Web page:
The City of Swift Current’s debt is set to increase by $10.7 million as a result of additional borrowing, but it will not result in rate hikes for Swift Current taxpayers.
Council members approved motions during a regular council meeting on Nov. 29 to advise the public of their intention to consider two borrowing bylaws for financing with general government and utility operations.
The one borrowing bylaw will be for an amount of $1,642,012 to fund a capital project at the water treatment plant. The purpose of the residual management project is to collect and dispose clarifier sludge and chlorinated filter backwash water from the water treatment plant. This waste is currently discharged into the Swift Current Creek, but updated environmental standards will prohibit this practice in future.
Councillor Ryan Plewis mentioned during the meeting this was a project expense the City had to commit to in order to be able to renew the operating license for the water treatment plant.
“There are various times in the life of council where you meet up against requirements,” he said. “And those requirements come maybe at the flick of a pen at the legislature somewhere far off or maybe in the backroom of a bureaucracy somewhere where regulations change, and this is one of those things. We have some increased requirements as a result of what we’re doing in our water and wastewater utility and those changing requirements simply mean that we have to invest in a big project.”
The City will be able to reduce the borrowing amount for this project by reallocating $907,988 from the Light and Power dividend to the water and wastewater utility. As a result, the amount that must be borrowed will be $1,642,012 instead of $2.5 million.
The other borrowing bylaw will be for an amount of $14.8 million to expand the City Light and Power franchise area. This is the value of the electrical franchise area in an agreement reached between the City and SaskPower.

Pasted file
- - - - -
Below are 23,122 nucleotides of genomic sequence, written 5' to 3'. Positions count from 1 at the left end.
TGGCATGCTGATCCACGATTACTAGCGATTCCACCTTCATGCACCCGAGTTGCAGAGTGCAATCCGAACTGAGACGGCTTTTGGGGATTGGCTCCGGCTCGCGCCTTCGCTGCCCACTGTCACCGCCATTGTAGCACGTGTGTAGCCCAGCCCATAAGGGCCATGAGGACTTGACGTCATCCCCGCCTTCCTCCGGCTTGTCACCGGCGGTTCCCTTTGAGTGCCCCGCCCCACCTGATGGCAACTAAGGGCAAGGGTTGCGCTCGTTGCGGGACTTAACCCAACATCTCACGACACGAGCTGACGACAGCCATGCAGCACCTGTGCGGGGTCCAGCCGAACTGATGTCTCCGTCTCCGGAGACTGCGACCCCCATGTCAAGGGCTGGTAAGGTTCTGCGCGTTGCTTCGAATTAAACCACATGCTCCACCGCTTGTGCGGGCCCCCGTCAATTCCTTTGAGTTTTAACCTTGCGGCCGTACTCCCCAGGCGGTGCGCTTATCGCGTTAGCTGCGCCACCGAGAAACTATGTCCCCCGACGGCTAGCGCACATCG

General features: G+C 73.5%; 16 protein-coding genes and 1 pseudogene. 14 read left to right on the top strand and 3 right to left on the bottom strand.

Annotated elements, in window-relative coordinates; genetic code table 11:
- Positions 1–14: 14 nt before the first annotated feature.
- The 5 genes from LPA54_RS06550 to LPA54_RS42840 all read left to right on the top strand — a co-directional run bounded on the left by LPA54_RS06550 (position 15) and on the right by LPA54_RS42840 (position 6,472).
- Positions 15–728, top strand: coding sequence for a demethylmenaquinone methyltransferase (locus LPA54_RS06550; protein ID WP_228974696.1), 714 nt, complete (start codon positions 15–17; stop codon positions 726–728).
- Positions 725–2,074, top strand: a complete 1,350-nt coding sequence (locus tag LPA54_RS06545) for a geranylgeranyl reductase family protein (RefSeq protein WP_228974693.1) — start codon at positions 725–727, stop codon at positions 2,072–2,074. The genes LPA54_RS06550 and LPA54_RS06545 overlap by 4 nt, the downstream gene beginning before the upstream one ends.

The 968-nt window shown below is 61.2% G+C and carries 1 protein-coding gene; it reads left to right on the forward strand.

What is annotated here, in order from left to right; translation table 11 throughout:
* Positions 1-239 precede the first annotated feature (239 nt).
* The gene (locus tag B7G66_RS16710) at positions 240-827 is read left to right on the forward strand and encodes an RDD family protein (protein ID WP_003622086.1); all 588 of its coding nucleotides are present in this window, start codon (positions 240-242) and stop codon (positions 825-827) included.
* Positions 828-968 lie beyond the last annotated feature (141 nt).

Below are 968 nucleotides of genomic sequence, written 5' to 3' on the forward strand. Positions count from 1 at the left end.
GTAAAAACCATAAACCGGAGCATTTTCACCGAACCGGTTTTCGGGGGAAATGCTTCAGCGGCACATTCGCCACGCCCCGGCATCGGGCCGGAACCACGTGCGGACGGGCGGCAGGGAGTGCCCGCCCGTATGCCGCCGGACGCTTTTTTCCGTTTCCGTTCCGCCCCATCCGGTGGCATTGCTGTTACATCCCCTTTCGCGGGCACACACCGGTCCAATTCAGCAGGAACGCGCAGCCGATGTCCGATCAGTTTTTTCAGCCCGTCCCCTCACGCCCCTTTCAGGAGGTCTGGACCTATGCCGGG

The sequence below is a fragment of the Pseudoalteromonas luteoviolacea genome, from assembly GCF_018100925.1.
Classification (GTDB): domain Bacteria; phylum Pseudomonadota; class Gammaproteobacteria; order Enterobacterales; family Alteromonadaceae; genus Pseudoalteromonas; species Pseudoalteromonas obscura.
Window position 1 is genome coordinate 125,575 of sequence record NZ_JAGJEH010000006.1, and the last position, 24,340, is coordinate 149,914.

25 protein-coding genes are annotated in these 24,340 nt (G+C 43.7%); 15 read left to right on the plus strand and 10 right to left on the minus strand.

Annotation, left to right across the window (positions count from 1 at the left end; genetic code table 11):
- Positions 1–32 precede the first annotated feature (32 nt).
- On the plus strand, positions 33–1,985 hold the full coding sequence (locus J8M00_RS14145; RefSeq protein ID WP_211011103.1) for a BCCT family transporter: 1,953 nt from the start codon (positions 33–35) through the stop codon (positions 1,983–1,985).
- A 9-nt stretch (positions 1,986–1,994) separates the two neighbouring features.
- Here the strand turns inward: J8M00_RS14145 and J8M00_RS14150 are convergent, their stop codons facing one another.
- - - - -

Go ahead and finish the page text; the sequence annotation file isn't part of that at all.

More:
The City boundaries expanded in 2011 with the annexation of land from the adjacent Rural Municipality of Swift Current. The City has been in lengthy negotiations with SaskPower to expand City Light and Power’s electrical franchise area to include the annexed land.
“The sources of funding to support the principal and interest payments for the borrowing will come mainly from the approximately 400 accounts in the expanded franchise area,” City Chief Administrative Officer Tim Marcus said.
Council members expressed support for borrowing this amount due to the long-term benefits of expanding the City Light and Power franchise area.
“Debt is a necessary evil, I guess, and this particular project is going to get paid back by the people that we are expanding to,” Councillor John Wall said.
Plewis felt the expansion of the electrical franchise area was one of the most important council decisions he supported as a councillor since 2009.
“This will probably have the most impact for members of our community than many of the other decisions that are being made around the table,” he said. “I think because of the competitive advantage that our Light and Power utility provides vis-à-vis SaskPower within our own franchise area, we are able to do pretty well as a utility and as a City we benefit from that.”
Mayor Al Bridal also spoke about the importance of this decision by the City to expand the Light and Power franchise area.